• The -n1000 option tells xargs to bundle 1000 keys for each aws s3api delete-objects call.
  • Removing ,Quiet=true or changing it to false will spew out server responses.
  • Note: There's an easily missed _ at the end of that command line. @VladNikiforov posted an excellent commentary of what it's for in the comment so I'm going to just link to that.

But how do you get file-of-keys?

If you already have your list of keys, good for you. Job complete.

If not, here's one way I guess:

aws s3 ls "s3://MY_BUCKET_NAME/SOME_SUB_DIR" | sed -nre "s|[0-9-]+ [0-9:]+ +[0-9]+ |SOME_SUB_DIR|p" >file-of-keys
  • 6
    Great approach, but I found that listing the keys was the bottleneck. This is much faster: aws s3api list-objects --output text --bucket BUCKET --query 'Contents[].[Key]' | pv -l > BUCKET.keys And then removing objects (this was sufficient that going over 1 parallel process reaches the rate limits for object deletion): tail -n+0 BUCKET.keys | pv -l | grep -v -e "'" | tr '\n' '\0' | xargs -0 -P1 -n1000 bash -c 'aws s3api delete-objects --bucket BUCKET --delete "Objects=[$(printf "{Key=%q}," "$@")],Quiet=true"' _ – SEK Aug 13 '18 at 18:09
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    You probably should also have stressed the importance on _ in the end :) I missed it and then it took me quite a while to understand why the first element gets skipped. The point is that bash -c passes all arguments as positional parameters, starting with $0, while "$@" only processes parameters starting with $1. So the underscore dummy is needed to fill the position of $0. – Vlad Nikiforov Oct 1 '18 at 12:42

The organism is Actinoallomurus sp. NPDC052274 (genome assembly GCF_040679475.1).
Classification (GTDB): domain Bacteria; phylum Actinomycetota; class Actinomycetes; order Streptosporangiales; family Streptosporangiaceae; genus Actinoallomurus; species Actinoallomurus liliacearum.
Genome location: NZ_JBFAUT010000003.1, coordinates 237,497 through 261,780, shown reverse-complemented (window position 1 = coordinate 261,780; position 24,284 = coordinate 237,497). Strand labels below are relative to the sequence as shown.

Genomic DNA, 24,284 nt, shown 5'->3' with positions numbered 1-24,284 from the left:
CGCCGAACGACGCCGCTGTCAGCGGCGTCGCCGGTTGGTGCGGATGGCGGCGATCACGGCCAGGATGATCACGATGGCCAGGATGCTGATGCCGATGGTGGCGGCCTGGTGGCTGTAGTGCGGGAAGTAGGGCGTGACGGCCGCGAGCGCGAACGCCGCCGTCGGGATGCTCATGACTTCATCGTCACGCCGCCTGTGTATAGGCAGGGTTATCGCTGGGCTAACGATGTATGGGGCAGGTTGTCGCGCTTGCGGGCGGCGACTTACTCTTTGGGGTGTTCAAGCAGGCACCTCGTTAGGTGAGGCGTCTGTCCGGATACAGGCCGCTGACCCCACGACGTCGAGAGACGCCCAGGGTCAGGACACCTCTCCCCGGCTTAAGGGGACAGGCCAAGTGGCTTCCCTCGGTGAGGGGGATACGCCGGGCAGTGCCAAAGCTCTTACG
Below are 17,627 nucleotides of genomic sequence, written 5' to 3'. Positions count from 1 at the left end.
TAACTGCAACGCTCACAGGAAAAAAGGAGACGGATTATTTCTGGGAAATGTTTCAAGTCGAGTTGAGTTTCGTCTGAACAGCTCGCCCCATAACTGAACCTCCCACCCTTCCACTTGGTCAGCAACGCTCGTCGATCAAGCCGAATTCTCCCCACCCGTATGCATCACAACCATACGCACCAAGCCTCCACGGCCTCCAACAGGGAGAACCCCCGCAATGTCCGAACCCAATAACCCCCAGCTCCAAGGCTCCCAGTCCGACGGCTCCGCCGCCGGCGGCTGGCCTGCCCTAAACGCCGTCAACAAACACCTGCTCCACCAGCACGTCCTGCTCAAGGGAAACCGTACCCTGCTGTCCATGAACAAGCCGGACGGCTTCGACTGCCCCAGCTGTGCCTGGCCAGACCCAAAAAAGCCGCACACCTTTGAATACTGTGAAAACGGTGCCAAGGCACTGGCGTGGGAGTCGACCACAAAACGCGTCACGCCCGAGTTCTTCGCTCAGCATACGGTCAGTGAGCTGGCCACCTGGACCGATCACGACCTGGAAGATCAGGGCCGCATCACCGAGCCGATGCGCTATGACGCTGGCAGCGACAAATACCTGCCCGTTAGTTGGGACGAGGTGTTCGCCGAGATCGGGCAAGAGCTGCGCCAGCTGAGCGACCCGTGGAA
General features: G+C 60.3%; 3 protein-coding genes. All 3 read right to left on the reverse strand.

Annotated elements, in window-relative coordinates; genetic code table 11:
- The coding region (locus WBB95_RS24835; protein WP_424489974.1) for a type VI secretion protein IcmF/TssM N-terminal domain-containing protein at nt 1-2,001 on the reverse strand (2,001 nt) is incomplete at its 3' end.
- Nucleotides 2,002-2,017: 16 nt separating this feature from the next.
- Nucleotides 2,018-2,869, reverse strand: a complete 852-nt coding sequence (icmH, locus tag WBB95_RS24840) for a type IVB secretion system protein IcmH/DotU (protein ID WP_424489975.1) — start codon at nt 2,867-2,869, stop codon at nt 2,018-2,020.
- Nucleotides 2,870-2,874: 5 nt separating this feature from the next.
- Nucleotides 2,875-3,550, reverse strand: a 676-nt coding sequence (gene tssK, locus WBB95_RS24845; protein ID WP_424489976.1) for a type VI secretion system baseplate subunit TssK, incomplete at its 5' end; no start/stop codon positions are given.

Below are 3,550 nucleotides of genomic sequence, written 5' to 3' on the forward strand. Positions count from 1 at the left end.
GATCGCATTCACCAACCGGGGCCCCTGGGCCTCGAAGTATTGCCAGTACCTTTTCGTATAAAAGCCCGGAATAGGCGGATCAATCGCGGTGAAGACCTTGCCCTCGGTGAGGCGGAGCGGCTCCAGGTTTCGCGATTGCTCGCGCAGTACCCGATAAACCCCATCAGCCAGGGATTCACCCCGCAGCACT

• @VladNikiforov Cheers, edited. – antak Oct 2 '18 at 1:30
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    One problem I've found with this approach (either from antak or Vlad) is that it's not easily resumable if there's an error. If you are deleting a lot keys (10M in my case) you may have a network error, or throttling error, that breaks this. So to improve this, I've used split -l 1000 to split my keys file into 1000 key batches. Now for each file I can issue the delete command then delete the file. If anything goes wrong, I can continue. – joelittlejohn Apr 3 at 12:32
3

I was frustrated by the performance of the web console for this task. I found that the AWS CLI command does this well. For example:

aws s3 rm --recursive s3://my-bucket-name/huge-directory-full-of-files

For a large file hierarchy, this may take some considerable amount of time. You can set this running in a tmux or screen session and check back later.

  • 2
    It looks like the aws s3 rm --recursive command deletes files individually. Although faster than the web console, when deleting lots of files, it could be much faster if it deleted in bulk – Brandon Feb 22 '18 at 4:35
2

A neat trick is using lifecycle rules to handle the delete for you. You can queue a rule to delete the prefix or objects that you want and Amazon will just take care of the deletion.

https://docs.aws.amazon.com/AmazonS3/latest/user-guide/create-lifecycle.html

0

Without knowing how you're managing the s3 buckets, this may or may not be particularly useful.

The AWS CLI tools has an option called "sync" which can be particularly effective to ensure s3 has the correct objects. If you, or your users, are managing S3 from a local filesystem, you may be able to save a ton of work determining which objects need to be deleted by using the CLI tools.

http://docs.aws.amazon.com/cli/latest/reference/s3/sync.html